A group of Oak Grove Elementary teachers ooh'd and aah'd like grade-schoolers Tuesday as two large backhoes demolished the Medford school's gymnasium to make room for a commons area.

The razing of the 80-year-old gym is part of a $9.3 million project that will overhaul much of the West Main Street school by building a new gym, administration building and music room as part of a circular commons area that will connect and centralize the campus. Classrooms also will be renovated.

“I have a soft spot for the old gym, but the new one will be great,” said Cathy Millbank, who teaches first grade at Oak Grove.
The destruction began at 9 a.m. with backhoes pawing away large chunks of wood and sheet metal as teachers and Principal Julie Evans watched from the safety of a nearby classroom.

Evans said refurbished classrooms will feature updated lighting and new heating and cooling systems and allow for more computers for students.

“We could only have one or two computers because our electrical system couldn’t handle any more,” Evans said.

School officials cut large chunk of hardwood from the old gym’s wall and had each student sign it in permanent marker. The marker will hang in the new gym to “keep the old school’s history alive for new students,” Evans said.

Project manager Jim McNamara of McNamara Engineering said the project is running according to plan. He said the classrooms will be ready by September, and the new commons area should be constructed by September 2009.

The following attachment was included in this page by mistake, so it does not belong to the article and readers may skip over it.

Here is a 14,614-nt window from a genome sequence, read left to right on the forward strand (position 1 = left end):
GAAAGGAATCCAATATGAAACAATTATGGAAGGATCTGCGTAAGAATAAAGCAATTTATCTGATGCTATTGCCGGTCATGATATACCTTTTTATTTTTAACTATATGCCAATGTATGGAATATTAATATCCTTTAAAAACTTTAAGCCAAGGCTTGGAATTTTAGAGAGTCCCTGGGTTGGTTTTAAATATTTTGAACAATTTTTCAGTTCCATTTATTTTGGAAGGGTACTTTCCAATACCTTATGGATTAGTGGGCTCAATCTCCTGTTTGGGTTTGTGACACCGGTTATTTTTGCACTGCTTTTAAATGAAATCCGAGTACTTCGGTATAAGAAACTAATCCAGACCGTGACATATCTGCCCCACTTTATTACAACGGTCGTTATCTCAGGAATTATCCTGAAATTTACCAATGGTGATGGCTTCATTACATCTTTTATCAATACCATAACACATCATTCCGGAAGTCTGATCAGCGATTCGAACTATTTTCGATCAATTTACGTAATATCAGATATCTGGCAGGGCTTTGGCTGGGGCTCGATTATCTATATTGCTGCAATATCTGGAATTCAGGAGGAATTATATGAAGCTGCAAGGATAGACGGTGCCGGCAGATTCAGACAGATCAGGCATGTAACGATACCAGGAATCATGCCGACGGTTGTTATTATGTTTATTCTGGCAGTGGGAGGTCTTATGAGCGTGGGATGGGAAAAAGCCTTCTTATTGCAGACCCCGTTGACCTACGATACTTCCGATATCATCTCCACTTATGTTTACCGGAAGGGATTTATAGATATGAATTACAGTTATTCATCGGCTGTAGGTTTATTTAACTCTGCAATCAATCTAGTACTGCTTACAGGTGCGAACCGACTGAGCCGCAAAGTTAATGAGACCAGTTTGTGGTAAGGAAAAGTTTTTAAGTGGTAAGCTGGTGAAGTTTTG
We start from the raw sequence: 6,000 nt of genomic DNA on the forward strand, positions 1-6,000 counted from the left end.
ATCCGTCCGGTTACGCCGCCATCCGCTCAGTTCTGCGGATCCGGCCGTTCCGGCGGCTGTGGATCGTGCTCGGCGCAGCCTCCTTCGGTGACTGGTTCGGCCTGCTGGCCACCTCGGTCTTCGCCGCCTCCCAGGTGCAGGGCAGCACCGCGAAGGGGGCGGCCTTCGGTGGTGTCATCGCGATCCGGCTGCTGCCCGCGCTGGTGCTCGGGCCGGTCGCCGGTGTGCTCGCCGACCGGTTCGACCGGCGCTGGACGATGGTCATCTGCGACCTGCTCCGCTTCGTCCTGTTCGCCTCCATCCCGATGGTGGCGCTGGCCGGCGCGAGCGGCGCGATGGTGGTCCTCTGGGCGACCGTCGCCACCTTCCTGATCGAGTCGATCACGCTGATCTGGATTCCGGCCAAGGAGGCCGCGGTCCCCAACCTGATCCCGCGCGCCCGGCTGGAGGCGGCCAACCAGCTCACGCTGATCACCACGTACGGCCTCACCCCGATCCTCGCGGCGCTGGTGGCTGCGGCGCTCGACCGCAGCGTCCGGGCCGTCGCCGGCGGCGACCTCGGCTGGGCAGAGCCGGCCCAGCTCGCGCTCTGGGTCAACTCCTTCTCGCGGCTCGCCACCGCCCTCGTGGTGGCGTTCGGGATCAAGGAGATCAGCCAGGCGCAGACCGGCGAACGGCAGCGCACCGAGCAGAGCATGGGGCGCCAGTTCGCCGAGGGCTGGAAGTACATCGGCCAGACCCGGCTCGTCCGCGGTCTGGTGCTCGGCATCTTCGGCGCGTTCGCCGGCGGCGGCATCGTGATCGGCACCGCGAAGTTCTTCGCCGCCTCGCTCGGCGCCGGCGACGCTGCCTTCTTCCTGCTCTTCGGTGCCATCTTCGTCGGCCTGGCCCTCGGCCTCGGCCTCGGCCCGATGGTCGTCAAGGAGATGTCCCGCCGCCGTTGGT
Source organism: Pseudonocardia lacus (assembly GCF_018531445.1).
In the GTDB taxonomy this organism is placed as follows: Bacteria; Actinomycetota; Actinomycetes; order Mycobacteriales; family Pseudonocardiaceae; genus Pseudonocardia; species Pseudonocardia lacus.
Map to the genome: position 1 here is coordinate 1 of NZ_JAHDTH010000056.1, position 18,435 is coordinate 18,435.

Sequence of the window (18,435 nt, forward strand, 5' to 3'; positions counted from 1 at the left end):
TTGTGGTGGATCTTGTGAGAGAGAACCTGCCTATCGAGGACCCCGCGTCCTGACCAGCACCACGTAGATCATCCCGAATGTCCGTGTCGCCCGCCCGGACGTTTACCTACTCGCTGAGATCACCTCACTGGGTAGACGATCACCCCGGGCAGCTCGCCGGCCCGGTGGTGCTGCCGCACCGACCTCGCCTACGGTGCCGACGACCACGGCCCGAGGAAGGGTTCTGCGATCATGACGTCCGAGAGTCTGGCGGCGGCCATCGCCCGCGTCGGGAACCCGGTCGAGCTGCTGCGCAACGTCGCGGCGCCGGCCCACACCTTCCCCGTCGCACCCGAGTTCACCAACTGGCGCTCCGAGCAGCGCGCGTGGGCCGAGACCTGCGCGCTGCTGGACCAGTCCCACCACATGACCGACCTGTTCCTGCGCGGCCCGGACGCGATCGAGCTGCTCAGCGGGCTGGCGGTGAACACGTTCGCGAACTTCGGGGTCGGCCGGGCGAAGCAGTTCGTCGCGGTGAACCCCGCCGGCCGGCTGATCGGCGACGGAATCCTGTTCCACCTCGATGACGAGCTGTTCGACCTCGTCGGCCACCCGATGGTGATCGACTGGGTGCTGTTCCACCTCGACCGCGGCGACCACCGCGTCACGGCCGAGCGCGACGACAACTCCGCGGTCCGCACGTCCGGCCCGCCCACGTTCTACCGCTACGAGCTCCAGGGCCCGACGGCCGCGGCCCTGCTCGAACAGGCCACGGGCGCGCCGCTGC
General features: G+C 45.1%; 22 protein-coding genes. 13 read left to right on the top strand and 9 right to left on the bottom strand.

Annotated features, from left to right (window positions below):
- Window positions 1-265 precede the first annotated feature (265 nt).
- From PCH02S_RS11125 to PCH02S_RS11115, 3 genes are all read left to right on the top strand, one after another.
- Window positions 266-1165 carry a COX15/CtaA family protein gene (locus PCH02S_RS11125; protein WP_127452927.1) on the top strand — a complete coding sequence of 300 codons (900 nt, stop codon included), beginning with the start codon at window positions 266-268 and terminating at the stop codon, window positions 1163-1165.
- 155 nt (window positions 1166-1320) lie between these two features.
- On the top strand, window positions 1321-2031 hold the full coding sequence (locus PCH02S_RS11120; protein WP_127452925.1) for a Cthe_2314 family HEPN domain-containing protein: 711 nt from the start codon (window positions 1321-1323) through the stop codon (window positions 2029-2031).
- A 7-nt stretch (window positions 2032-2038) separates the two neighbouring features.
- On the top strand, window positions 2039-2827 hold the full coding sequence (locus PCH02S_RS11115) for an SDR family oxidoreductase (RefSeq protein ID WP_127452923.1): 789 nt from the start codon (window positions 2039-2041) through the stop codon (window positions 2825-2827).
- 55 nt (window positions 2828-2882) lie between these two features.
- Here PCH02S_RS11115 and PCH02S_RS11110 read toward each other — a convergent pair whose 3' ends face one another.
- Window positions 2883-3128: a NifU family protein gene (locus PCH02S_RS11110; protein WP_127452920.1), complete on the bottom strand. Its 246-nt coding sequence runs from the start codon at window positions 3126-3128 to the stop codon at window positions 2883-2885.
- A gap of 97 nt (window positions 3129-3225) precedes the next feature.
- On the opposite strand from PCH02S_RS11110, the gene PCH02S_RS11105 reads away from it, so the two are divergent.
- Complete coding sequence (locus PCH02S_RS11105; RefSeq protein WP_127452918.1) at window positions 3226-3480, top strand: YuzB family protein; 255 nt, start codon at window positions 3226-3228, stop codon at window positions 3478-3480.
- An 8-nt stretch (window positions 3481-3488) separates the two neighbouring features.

Knocking down the old gym will create an open space where children and teachers can gather. The school was built in 1891.
“The new administration offices will feature lots of glass and skylights,” McNamara said. “It will give the space a more open feeling.”

The demolition at Oak Grove is one of many summertime construction projects going on at schools across Medford as part of a $189 million bond measure voters approved in 2006.

Later this week work will begin on a $15.8 million renovation of Lone Pine Elementary School, which involves demolishing and replacing a combined gymnasium and cafeteria, the administration building and the school’s original 1926 structure. A building of four classrooms will remain on campus until the new construction is complete, at which time it also will be razed.

The full architectural design for Jackson and Roosevelt elementary schools by Opsis and Medford-based Abell Architectural Group will be completed in the summer, with bids accepted in the fall.

Mary Carlon felt a tinge of sadness as she watched the backhoes rip apart the Oak Grove gym Tuesday. Carlon began teaching Oak Grove second-graders in 1958 and held the position for 29 years before retiring.

“The new gym will be good for the kids, but I’ll miss it,” Carlon said. “I came out here to watch for sentimental reasons.”

Reach reporter Chris Conrad at 776-4471; or e-mail cconrad@mailtribune.com.